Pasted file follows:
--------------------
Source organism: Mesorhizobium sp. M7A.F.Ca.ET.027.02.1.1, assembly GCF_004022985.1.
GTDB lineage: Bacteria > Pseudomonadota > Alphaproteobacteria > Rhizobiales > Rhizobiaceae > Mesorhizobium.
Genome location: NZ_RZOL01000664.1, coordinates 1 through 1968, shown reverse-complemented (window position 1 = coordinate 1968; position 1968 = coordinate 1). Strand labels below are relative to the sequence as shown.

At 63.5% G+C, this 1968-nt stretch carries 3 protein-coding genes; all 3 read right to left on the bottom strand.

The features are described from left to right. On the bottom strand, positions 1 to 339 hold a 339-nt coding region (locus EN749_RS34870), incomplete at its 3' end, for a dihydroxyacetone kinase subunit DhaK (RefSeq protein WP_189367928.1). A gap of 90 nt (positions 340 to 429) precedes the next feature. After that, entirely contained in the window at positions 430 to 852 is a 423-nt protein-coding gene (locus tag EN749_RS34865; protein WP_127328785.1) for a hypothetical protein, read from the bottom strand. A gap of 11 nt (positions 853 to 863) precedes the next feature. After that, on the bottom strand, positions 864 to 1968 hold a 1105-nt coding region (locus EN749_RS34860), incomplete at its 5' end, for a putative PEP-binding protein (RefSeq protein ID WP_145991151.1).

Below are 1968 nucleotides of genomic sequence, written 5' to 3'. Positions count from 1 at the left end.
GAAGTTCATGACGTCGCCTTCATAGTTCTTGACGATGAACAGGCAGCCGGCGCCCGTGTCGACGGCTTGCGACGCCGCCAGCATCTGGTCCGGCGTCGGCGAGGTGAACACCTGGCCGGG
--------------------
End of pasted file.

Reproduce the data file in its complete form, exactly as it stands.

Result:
Source organism: Mesorhizobium sp. M7A.F.Ca.ET.027.02.1.1, assembly GCF_004022985.1.
GTDB lineage: Bacteria > Pseudomonadota > Alphaproteobacteria > Rhizobiales > Rhizobiaceae > Mesorhizobium.
Genome location: NZ_RZOL01000664.1, coordinates 1 through 1968, shown reverse-complemented (window position 1 = coordinate 1968; position 1968 = coordinate 1). Strand labels below are relative to the sequence as shown.

At 63.5% G+C, this 1968-nt stretch carries 3 protein-coding genes; all 3 read right to left on the bottom strand.

The features are described from left to right. On the bottom strand, positions 1 to 339 hold a 339-nt coding region (locus EN749_RS34870), incomplete at its 3' end, for a dihydroxyacetone kinase subunit DhaK (RefSeq protein WP_189367928.1). A gap of 90 nt (positions 340 to 429) precedes the next feature. After that, entirely contained in the window at positions 430 to 852 is a 423-nt protein-coding gene (locus tag EN749_RS34865; protein WP_127328785.1) for a hypothetical protein, read from the bottom strand. A gap of 11 nt (positions 853 to 863) precedes the next feature. After that, on the bottom strand, positions 864 to 1968 hold a 1105-nt coding region (locus EN749_RS34860), incomplete at its 5' end, for a putative PEP-binding protein (RefSeq protein ID WP_145991151.1).

Below are 1968 nucleotides of genomic sequence, written 5' to 3'. Positions count from 1 at the left end.
GAAGTTCATGACGTCGCCTTCATAGTTCTTGACGATGAACAGGCAGCCGGCGCCCGTGTCGACGGCTTGCGACGCCGCCAGCATCTGGTCCGGCGTCGGCGAGGTGAACACCTGGCCGGG